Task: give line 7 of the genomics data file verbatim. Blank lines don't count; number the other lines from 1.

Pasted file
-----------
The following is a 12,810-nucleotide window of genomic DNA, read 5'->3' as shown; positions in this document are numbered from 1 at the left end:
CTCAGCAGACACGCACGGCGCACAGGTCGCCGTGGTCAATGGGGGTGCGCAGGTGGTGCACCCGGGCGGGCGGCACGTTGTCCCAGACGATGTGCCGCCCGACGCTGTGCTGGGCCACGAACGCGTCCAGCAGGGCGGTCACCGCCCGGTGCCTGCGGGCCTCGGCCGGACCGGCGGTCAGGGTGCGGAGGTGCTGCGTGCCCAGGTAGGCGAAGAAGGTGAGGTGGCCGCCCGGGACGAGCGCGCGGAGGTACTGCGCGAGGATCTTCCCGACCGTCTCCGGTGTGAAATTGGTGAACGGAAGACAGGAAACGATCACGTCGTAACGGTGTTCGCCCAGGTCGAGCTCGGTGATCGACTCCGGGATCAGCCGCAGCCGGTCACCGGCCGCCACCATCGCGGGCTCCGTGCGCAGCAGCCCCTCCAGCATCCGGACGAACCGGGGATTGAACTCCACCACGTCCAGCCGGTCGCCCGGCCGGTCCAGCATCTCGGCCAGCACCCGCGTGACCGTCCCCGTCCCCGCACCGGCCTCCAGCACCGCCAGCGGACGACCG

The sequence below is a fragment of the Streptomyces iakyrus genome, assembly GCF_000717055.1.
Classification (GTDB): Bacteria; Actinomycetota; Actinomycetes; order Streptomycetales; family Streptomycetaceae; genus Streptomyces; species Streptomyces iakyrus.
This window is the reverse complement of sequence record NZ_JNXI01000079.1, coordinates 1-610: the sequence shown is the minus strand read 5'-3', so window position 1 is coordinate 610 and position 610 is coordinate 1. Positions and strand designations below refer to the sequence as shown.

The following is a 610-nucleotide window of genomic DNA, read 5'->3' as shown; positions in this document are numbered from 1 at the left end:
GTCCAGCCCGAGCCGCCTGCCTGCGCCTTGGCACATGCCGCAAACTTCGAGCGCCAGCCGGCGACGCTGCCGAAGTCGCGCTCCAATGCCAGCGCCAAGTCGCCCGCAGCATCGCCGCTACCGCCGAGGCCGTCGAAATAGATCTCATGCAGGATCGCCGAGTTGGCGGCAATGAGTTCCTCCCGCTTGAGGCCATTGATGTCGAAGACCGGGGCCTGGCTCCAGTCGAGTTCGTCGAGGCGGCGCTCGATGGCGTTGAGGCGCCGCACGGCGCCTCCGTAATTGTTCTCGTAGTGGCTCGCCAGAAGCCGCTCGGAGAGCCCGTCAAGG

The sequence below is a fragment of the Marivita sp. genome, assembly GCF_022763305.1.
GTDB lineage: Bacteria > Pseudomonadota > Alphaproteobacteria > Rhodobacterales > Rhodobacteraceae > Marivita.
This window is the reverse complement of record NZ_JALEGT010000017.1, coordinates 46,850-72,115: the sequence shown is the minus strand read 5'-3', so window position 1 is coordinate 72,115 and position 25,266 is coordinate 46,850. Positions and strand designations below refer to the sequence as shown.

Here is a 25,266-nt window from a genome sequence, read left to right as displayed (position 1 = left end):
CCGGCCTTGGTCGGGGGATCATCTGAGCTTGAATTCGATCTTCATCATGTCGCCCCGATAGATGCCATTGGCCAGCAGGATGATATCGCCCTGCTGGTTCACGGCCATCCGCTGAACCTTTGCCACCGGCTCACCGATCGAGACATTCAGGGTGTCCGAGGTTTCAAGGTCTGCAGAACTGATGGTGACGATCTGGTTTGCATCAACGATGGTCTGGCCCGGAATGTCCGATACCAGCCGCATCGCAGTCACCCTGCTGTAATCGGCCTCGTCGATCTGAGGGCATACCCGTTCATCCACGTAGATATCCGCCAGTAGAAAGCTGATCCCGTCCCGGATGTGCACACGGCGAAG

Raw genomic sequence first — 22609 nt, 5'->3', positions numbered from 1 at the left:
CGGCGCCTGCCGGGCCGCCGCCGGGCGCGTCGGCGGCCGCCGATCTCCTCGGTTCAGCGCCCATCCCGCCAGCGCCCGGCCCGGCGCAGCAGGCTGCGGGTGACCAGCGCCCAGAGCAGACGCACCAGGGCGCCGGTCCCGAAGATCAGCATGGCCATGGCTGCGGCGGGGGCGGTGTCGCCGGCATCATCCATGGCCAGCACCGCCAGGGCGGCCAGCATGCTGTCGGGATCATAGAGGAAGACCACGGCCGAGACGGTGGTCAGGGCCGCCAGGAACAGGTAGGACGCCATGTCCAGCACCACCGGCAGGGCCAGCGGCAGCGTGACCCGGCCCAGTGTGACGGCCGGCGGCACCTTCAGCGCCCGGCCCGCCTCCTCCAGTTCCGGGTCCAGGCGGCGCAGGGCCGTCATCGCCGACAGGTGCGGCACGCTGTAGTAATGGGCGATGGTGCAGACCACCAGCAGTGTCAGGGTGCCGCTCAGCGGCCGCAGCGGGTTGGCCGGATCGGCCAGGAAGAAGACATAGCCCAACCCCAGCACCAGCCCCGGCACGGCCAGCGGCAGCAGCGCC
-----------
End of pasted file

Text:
GTCCAGCCCGAGCCGCCTGCCTGCGCCTTGGCACATGCCGCAAACTTCGAGCGCCAGCCGGCGACGCTGCCGAAGTCGCGCTCCAATGCCAGCGCCAAGTCGCCCGCAGCATCGCCGCTACCGCCGAGGCCGTCGAAATAGATCTCATGCAGGATCGCCGAGTTGGCGGCAATGAGTTCCTCCCGCTTGAGGCCATTGATGTCGAAGACCGGGGCCTGGCTCCAGTCGAGTTCGTCGAGGCGGCGCTCGATGGCGTTGAGGCGCCGCACGGCGCCTCCGTAATTGTTCTCGTAGTGGCTCGCCAGAAGCCGCTCGGAGAGCCCGTCAAGG